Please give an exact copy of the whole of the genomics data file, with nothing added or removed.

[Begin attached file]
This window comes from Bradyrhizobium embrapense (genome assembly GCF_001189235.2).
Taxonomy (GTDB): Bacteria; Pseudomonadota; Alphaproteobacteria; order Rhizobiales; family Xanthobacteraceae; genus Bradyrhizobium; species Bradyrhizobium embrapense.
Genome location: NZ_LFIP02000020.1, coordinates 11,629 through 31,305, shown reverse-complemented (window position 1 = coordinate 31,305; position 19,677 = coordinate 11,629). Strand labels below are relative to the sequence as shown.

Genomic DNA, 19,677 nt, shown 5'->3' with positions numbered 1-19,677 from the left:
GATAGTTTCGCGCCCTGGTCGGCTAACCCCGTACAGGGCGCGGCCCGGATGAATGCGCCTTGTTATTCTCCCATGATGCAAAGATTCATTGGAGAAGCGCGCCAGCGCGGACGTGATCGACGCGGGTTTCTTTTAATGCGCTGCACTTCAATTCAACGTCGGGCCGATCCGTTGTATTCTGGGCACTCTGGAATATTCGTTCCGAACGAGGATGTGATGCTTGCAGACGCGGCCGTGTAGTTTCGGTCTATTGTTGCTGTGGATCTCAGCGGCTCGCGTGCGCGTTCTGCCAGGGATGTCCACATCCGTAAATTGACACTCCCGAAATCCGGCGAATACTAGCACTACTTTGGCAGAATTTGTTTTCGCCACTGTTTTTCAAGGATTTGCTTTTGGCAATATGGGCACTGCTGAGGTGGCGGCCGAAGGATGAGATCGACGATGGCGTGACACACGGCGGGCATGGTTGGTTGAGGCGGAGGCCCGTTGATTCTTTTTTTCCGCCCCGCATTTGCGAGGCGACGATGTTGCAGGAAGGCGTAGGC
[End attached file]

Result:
This window comes from Bradyrhizobium embrapense (genome assembly GCF_001189235.2).
Taxonomy (GTDB): Bacteria; Pseudomonadota; Alphaproteobacteria; order Rhizobiales; family Xanthobacteraceae; genus Bradyrhizobium; species Bradyrhizobium embrapense.
Genome location: NZ_LFIP02000020.1, coordinates 11,629 through 31,305, shown reverse-complemented (window position 1 = coordinate 31,305; position 19,677 = coordinate 11,629). Strand labels below are relative to the sequence as shown.

Genomic DNA, 19,677 nt, shown 5'->3' with positions numbered 1-19,677 from the left:
GATAGTTTCGCGCCCTGGTCGGCTAACCCCGTACAGGGCGCGGCCCGGATGAATGCGCCTTGTTATTCTCCCATGATGCAAAGATTCATTGGAGAAGCGCGCCAGCGCGGACGTGATCGACGCGGGTTTCTTTTAATGCGCTGCACTTCAATTCAACGTCGGGCCGATCCGTTGTATTCTGGGCACTCTGGAATATTCGTTCCGAACGAGGATGTGATGCTTGCAGACGCGGCCGTGTAGTTTCGGTCTATTGTTGCTGTGGATCTCAGCGGCTCGCGTGCGCGTTCTGCCAGGGATGTCCACATCCGTAAATTGACACTCCCGAAATCCGGCGAATACTAGCACTACTTTGGCAGAATTTGTTTTCGCCACTGTTTTTCAAGGATTTGCTTTTGGCAATATGGGCACTGCTGAGGTGGCGGCCGAAGGATGAGATCGACGATGGCGTGACACACGGCGGGCATGGTTGGTTGAGGCGGAGGCCCGTTGATTCTTTTTTTCCGCCCCGCATTTGCGAGGCGACGATGTTGCAGGAAGGCGTAGGC